The show covers new music, classic albums, the music industry and everything music related. Kot has a cooler older brother vibe, and DeRogatis reminds me of The Simpsons‘ Comic Book Guy. (Sorry, Jim.) Both are excellent writers and thinkers, and together, they make a great team. (Although they seriously disparage Billy Joel, something that most failed-artists-turned-critics do.) My favorite episodes are when they present a theme (“Songs about leaving,” or “Songs about food,” etc.), and when they present Buried Treasure, good songs you might not have heard.
It was on a Sound Opinions Buried Treasure show that I first heard about Buggy Jive. He’s a musician from the Albany, NY, area, and he specializes in home recording. He bills himself as a soul/rock singer-songwriter, and that is about as perfect a description as could be. He also has great lyrics about life in the 21st century America. You Won’t Like the Answer is about a Black artist in America making his way through life during a pandemic, and who has decided the best course of action is to Keep On Grinding.
“He Lost His Mind to Find His Heart” opens You Won’t Like the Answer, and immediately calls to mind Prince. It also sets the template for the record, a funky rock take with cool harmonies and good lyrics. It also features Buggy Jive’s guitar playing on a nifty little acoustic solo. “No Absolution” slows things down a bit, but keeps up the funky vibe, and has a fun chorus, and timely lyrics. “Momento Mori” is terrific singer/songwriter soul with rock guitar.
“Keep On Grinding” may be my favorite song on You Won’t Like the Answer.
It’s got a great hook, and the bass is super cool in the chorus. Buggy Jive has a knack for catchy melodies that stick in your head. And this song has a great message about perseverance. “Tiptoes” features Buggy’s falsetto, and a hilarious phone message.
Next up is another favorite: “You Won’t Like the Answer.”
It opens as a lovely acoustic ballad, which might seem out of place at first. But Buggy has mentioned his love for Joni Mitchell, and the melding of his disparate influences is what makes him such an impressive, touching voice. The song morphs into a brief, Sly & the Family Stone jam, and it all works perfectly. “I Done Toldt Y’all” is a mid-tempo gripe, with cool meta-lyrics and a nice Prince-y guitar solo. The title of the next one, “Pretty Boys and Bushy Beards,” pretty much tells you what it’s about – and it’s very funny.
The fairly amazing “She Screams in Metaphor” opens with a tremendous drum intro, and slinks along with a funky groove until it reaches its catchy chorus. It’s a multi-part piece that is almost prog-rock in its 4 minute construction. Next is “The Worst of Us,” a slow jam that calls for understanding and forgiveness among humans, and returns to the “Keep on Grinding” mantra. “Wishful Thinkers” keeps things slow and soulful, and uplifting as well. Plus it closes with a cool guitar solo.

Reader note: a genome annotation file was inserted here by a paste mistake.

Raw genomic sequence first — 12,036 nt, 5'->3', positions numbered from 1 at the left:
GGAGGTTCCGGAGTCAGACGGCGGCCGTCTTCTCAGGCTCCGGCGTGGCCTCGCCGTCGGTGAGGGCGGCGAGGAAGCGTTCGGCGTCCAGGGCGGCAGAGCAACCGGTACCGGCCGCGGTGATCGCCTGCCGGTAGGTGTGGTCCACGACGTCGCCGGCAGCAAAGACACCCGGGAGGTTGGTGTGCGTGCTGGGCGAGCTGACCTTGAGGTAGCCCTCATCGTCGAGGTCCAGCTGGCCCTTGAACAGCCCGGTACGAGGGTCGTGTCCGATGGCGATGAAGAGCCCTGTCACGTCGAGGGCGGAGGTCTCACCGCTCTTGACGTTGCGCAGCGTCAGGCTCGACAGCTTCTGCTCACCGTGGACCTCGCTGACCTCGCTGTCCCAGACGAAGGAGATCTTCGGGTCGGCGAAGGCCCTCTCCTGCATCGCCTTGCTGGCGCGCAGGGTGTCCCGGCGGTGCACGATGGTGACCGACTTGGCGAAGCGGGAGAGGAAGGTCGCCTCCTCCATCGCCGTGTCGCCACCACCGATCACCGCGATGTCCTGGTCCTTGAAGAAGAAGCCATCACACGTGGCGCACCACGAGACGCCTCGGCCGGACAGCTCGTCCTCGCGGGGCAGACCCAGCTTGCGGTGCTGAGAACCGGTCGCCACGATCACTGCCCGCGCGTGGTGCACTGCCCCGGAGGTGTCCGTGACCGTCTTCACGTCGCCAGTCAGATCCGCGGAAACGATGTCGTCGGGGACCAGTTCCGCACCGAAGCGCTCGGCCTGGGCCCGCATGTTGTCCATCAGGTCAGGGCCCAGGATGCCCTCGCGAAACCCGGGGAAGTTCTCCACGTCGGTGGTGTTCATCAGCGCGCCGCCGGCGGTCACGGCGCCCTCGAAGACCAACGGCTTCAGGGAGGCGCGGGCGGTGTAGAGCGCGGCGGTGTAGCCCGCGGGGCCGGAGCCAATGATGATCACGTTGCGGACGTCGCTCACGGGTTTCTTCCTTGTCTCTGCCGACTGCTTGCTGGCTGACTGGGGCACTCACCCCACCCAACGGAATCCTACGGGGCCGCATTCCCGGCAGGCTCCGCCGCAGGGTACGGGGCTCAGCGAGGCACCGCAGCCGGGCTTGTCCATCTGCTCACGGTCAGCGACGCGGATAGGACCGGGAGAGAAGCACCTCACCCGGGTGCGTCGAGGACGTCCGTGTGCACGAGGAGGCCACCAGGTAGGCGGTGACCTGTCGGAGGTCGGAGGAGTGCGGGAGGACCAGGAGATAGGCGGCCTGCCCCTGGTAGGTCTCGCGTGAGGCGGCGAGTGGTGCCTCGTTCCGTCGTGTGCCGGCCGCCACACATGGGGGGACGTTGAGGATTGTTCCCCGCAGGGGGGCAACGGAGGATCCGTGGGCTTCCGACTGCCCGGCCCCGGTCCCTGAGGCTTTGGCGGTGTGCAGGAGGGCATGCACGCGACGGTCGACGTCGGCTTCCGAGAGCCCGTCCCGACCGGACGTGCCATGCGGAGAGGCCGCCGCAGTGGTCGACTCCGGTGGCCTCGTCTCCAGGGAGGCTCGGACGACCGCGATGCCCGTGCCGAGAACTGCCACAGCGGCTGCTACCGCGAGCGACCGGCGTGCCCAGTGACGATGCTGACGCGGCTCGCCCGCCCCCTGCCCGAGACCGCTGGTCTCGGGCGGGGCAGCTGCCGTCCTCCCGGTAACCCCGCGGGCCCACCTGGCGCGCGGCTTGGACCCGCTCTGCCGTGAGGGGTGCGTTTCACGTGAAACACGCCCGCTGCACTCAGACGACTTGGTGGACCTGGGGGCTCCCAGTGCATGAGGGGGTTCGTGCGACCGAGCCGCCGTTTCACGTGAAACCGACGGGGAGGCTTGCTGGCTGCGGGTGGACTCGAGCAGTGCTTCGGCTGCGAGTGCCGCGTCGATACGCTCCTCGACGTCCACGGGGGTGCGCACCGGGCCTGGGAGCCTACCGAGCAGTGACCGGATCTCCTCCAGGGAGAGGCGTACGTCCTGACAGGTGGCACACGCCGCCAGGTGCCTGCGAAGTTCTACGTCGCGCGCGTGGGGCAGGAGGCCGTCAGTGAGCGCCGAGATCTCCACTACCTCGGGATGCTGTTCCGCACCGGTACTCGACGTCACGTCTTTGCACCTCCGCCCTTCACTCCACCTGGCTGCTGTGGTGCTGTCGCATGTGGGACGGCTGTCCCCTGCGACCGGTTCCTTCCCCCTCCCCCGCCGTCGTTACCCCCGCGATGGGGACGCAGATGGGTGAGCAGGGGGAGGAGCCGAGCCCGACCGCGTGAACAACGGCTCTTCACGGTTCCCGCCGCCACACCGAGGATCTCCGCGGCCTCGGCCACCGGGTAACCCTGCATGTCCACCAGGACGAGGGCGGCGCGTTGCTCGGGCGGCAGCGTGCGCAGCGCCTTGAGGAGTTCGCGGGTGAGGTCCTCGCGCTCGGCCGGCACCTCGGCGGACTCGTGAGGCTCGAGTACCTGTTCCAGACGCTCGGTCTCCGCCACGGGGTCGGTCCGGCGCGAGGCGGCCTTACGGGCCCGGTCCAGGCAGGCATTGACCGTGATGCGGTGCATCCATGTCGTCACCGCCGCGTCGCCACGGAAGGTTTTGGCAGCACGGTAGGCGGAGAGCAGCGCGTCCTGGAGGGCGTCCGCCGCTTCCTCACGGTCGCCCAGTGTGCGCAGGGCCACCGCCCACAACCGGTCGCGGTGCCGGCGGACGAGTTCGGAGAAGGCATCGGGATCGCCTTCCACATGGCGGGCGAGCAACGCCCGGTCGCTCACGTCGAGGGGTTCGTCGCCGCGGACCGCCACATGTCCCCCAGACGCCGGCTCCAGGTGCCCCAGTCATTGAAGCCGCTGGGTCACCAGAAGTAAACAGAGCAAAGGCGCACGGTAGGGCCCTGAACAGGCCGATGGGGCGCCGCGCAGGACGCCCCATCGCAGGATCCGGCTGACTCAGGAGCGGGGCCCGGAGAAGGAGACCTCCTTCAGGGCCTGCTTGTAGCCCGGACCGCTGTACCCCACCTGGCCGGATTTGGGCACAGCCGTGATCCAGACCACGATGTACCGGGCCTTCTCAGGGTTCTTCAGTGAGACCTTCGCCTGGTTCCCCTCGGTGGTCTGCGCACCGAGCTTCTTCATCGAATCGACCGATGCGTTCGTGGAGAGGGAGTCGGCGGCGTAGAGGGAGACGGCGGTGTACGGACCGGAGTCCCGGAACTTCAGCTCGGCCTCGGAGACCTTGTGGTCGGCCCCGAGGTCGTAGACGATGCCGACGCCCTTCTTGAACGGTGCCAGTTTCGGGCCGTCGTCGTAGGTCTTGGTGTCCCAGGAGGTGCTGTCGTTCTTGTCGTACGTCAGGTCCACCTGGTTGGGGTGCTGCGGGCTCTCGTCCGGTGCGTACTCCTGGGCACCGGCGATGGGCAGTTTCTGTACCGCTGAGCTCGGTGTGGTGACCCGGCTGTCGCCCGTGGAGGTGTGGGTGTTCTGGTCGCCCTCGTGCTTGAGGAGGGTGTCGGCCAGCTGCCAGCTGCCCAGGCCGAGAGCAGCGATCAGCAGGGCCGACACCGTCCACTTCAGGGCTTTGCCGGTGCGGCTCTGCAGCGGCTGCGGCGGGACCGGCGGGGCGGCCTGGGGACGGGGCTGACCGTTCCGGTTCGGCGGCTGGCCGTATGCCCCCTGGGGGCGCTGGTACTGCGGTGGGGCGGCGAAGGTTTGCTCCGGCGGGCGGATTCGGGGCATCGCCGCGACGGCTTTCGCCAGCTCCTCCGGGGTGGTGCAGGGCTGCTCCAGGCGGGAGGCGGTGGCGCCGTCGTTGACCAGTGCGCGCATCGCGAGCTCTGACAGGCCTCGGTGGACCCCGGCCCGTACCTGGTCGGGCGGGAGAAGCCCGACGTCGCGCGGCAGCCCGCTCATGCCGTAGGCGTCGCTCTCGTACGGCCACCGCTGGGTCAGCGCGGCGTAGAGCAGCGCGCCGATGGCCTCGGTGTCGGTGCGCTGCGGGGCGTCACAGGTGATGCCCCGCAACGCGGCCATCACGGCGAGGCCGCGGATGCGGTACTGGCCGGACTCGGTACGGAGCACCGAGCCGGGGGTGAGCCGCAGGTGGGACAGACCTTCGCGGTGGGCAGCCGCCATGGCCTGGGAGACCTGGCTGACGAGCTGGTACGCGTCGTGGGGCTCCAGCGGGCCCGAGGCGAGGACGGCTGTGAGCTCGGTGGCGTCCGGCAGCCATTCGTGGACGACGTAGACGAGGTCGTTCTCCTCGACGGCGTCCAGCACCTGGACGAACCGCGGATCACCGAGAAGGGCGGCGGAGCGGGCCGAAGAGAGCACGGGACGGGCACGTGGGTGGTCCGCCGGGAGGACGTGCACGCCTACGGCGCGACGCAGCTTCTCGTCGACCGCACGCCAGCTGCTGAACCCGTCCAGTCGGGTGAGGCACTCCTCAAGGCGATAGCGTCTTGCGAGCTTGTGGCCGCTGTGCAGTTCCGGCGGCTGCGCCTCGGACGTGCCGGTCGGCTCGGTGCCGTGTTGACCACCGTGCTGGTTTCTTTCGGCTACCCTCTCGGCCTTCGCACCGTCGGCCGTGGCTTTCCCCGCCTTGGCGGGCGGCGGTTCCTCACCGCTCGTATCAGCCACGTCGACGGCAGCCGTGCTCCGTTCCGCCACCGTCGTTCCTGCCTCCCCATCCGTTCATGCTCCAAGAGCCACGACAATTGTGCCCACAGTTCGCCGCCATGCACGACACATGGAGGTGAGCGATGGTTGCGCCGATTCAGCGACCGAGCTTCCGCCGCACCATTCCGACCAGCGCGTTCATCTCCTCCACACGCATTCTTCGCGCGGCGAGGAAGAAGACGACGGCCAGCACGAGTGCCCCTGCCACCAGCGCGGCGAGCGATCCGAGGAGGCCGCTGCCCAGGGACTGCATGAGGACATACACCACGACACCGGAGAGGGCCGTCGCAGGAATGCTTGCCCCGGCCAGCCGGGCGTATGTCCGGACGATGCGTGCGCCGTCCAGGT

The last song is the first song I heard by Buggy Jive: “Ain’t Going Anywhere.”
It’s definitely a Prince-inspired jam, and it has a fun video, as well. Buggy describes enjoying the pandemic-mandated quarantine, as it keeps him in the house. And it’s not the virus that he’s worried about … The song is a slow, driving number that gets its power from repetition and Buggy’s personal lyrics.
You Won’t Like the Answer is a great album. I’m hoping the Sound Opinions guys keep turning me on to more great new music! (Even if they are wrong about Billy Joel.)
*Note – I’m not going to try to rank songs, but I do plan to periodically write a little bit about some songs that I like.
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I listened to 70s AM Radio music as a child, so I was trained early to enjoy adult contempo-pop. ACP back then typically included catchy melodies, some acoustic guitar and squonky organ, and maybe some orchestral highlights thrown in. Those are key ingredients for – to my ears – a tasty 70s aural recipe. “Hitchin’ a Ride.” “Love Will Keep Us Together.” “Diamond Girl.” “The Night Chicago Died.” “Moonlight Feels Right.” These songs may be the leftover tuna-noodle casseroles of 70s musical cuisine, but I developed a taste early and I can’t shake it now.
I define ACP as hit music that teens are NOT buying, but adults are. (Maybe this is everyone’s definition.) Adult-contempo has changed over the years, but generally the songs sound a bit like the popular (i.e. teen) music of the day, but a bit, say, watered-down in comparison. So in the early 70s Seals & Croft seemed to have a dollop of Dylan, and a smidgeon of Simon. But only if you were in your mid-40s and never really listened to either of them.
“Four Leaf Clover,” by Abra Moore, is an adult contempo-pop gem from the 90s. It has a vaguely alternative feel, with some nice lead guitar splashes over acoustic strumming. Plus, it came out when woman-led bands like Veruca Salt and Luscious Jackson and Hole were all over the airwaves. It’s the type of song that a 40 year old in 1997 might have heard and thought, “I like these Riot-Grrrl songs,” then bought a Sleater-Kinney record and was shocked.